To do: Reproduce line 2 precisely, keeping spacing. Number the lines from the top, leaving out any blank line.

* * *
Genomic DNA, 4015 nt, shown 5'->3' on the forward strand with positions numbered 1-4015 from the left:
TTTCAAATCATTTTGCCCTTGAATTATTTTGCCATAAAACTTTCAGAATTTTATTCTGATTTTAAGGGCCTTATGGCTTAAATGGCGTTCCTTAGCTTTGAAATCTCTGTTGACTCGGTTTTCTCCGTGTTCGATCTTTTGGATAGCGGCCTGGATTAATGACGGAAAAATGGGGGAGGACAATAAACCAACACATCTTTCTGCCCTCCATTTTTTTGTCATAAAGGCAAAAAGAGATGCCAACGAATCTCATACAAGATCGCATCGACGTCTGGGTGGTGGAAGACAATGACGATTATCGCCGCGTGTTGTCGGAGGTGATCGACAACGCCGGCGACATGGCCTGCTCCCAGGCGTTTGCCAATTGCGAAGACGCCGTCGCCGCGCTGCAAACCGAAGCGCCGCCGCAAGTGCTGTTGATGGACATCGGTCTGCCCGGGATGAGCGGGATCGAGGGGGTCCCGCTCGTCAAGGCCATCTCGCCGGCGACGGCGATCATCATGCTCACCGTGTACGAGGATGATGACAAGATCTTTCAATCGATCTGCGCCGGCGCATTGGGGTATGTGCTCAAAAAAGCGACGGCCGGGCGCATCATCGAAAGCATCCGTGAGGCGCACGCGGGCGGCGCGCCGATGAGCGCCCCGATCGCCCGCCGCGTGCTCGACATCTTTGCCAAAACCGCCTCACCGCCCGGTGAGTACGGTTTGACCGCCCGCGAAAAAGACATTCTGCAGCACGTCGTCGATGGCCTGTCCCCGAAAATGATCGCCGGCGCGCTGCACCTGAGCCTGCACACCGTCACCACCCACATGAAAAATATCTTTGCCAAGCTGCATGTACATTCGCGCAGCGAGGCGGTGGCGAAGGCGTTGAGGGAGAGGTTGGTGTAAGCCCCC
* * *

TTTCAAATCATTTTGCCCTTGAATTATTTTGCCATAAAACTTTCAGAATTTTATTCTGATTTTAAGGGCCTTATGGCTTAAATGGCGTTCCTTAGCTTTGAAATCTCTGTTGACTCGGTTTTCTCCGTGTTCGATCTTTTGGATAGCGGCCTGGATTAATGACGGAAAAATGGGGGAGGACAATAAACCAACACATCTTTCTGCCCTCCATTTTTTTGTCATAAAGGCAAAAAGAGATGCCAACGAATCTCATACAAGATCGCATCGACGTCTGGGTGGTGGAAGACAATGACGATTATCGCCGCGTGTTGTCGGAGGTGATCGACAACGCCGGCGACATGGCCTGCTCCCAGGCGTTTGCCAATTGCGAAGACGCCGTCGCCGCGCTGCAAACCGAAGCGCCGCCGCAAGTGCTGTTGATGGACATCGGTCTGCCCGGGATGAGCGGGATCGAGGGGGTCCCGCTCGTCAAGGCCATCTCGCCGGCGACGGCGATCATCATGCTCACCGTGTACGAGGATGATGACAAGATCTTTCAATCGATCTGCGCCGGCGCATTGGGGTATGTGCTCAAAAAAGCGACGGCCGGGCGCATCATCGAAAGCATCCGTGAGGCGCACGCGGGCGGCGCGCCGATGAGCGCCCCGATCGCCCGCCGCGTGCTCGACATCTTTGCCAAAACCGCCTCACCGCCCGGTGAGTACGGTTTGACCGCCCGCGAAAAAGACATTCTGCAGCACGTCGTCGATGGCCTGTCCCCGAAAATGATCGCCGGCGCGCTGCACCTGAGCCTGCACACCGTCACCACCCACATGAAAAATATCTTTGCCAAGCTGCATGTACATTCGCGCAGCGAGGCGGTGGCGAAGGCGTTGAGGGAGAGGTTGGTGTAAGCCCCC